- Inner boundary of the perimeter defense must be customizable in order to create a relaxed and comfortable setting for the students and staff members. Even though many parts of the fence will need to be constructed from cement, steel, and other durable materials, there is no harm in adding an inner layer of wood that can be painted with different designs by the students. If the inner level is designed correctly, there is a chance the students will hardly realize the fence is there even as it does its job of protecting them and the school from bombers, shooters, kidnappers, terrorists, and other criminals.
- Area around the outer perimeter will need to be free of trees or anything else that might act as cover for snipers or drone launchers (thankyou again, “Rock Bennett” for bringing this to my attention in your comments!). Initially, some schools may need to secure additional easements from neighboring properties. It is also very likely that some very large trees will need to be taken down. Unfortunately, this can cost hundreds to thousands of dollars for a single tree. Professional landscapers with the appropriate tools and equipment could always be given tax writeoffs or other incentives in combination with a percentage of the usual payment. Some incentives might include easements that would make it easier for them to operate their businesses, or other items of interest to them.
- Students and staff should feel comfortable and safe with the new changes to the school and protocols designed to keep everyone safe. This is another area where horses (and dogs if horses are not suitable to the setting) can be of tremendous value. Aside from wild mustangs, retired race horses can also be used by gate and fence custodians. If there is one symbol in our culture that is adored by children and teens of all ages – it is horses. They are one of the most iconic symbols of goodness in literature, and can go a long way towards being ambassadors for the perimeter defense program during the adaption phase.
It should also be noted that even to this day, horses routinely patrol in complex city settings where vehicles or foot patrols are not possible or efficient. When it comes to a school setting, they can enable easy and rapid patrol of the entire fence perimeter, and also make it easier for riders to deploy rapidly in the event of natural emergencies or disasters to areas inside the building.
3 Ways to Obtain Raw Materials and Tools at Little or No Additional Cost
It is difficult to come up with a cost for building a perimeter around each school because of the variances in the area to be fenced in and the nature of the ground itself. That being said, the basic materials will be pretty much the same no matter where the fence need to be installed.
Here are some ways to obtain these materials at a lower cost:
- Make use of military surplus from closed bases. Chances are, you would be amazed at the number of closed military bases where raw materials are literally wasting away instead of being put to good use in school perimeter systems. Since taxpayer money was already spent for these supplies, it should only take a bit of legislative action to make the materials available to the school districts at no additional cost.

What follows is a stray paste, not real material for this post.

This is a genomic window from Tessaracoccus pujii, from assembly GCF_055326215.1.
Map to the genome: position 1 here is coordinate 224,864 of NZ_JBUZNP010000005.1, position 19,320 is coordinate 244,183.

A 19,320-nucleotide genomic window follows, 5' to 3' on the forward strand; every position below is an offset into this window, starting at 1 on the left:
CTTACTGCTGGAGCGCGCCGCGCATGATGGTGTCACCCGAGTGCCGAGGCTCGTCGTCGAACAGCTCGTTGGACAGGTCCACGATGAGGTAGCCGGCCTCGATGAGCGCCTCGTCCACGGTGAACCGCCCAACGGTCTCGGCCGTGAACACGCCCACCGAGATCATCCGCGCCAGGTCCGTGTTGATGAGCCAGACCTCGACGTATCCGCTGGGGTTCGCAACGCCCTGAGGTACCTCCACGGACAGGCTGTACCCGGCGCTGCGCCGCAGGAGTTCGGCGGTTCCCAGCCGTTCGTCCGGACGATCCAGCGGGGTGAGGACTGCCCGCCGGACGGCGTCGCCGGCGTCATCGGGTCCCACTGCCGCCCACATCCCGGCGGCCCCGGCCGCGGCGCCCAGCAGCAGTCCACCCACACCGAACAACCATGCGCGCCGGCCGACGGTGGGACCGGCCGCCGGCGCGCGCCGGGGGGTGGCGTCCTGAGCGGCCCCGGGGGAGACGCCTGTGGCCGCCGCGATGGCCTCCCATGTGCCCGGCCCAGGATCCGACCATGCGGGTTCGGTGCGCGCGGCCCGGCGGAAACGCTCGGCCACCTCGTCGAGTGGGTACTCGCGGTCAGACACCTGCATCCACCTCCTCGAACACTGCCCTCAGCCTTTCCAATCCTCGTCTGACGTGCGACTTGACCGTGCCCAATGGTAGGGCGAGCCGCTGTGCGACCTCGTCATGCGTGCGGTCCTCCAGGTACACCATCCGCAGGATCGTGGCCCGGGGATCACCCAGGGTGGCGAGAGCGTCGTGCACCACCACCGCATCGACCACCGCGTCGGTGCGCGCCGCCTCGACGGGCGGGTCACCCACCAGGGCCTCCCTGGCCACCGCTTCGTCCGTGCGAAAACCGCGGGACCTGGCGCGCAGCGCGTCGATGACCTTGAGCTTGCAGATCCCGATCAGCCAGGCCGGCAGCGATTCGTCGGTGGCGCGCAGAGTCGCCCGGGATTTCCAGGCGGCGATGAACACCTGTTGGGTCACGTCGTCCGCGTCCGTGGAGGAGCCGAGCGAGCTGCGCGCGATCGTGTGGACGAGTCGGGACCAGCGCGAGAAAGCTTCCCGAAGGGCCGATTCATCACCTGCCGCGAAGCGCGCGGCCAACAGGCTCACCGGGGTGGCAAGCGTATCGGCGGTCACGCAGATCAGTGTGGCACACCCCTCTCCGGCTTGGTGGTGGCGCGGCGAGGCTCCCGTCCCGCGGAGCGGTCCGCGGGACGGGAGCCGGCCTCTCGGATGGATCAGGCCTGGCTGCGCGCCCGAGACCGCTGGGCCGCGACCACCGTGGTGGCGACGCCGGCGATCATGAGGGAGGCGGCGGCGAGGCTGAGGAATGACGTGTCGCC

- Do the same with seized materials from citizens and businesses. Did you know that millions of dollars worth of vehicles, construction materials, land, and buildings are seized from citizens? Typically, these items are auctioned off so that the public can buy them at a reduced cost when compared to the going market price for similar items. No matter whether these items are seized in drug raids or other events, many of these items can be used to build, maintain, and even patrol school defense perimeters. As a case in point, fences made from suitable materials can be torn down and used around the schools instead. All kinds of high tech surveillance equipment may also be available, not to mention computer systems, drones, and other resources. Instead of trying to auction these materials to the public, both state and federal agencies can simply donate them to the school district instead.
- Give construction and other industries a 100% direct tax writeoff for donating extra supplies and tools that can still be used. There is no such thing as a construction project that doesn’t have some kind of overrun or leftover material. Giving construction and related businesses a way to recap their expenditure while clearing their headquarters is sure to be an incentive. At the same time, the school district will get the benefit of brand new materials, including some that are cutting edge and innovative.
Possible Sources of Labor for Building, Maintenance, and Patrol
As I alluded to earlier in this article, there are several sources of labor that can be used at little or no cost for building and maintaining school fence perimeters. Consider the following individuals and how putting them to work on these assignments can also benefit our economy at little or no extra cost:
Student loan borrowers
Even though jobs are coming back to our country thanks to President Trump’s effort, it simply isn’t happening fast enough to stem the skyrocketing interest rates and cost of defaults for student loan borrowers. The sad fact is there is 1.4 trillion dollars in student loan debt that taxpayers initially funded in good faith.
A good percentage of that 1.4 trillion dollars in debt was bought up by foreign banks, and therefore may be part of our nation’s deficit to foreign countries. Since we have already spent this 1.4 (and climbing) trillion dollars, why not get something back for our money?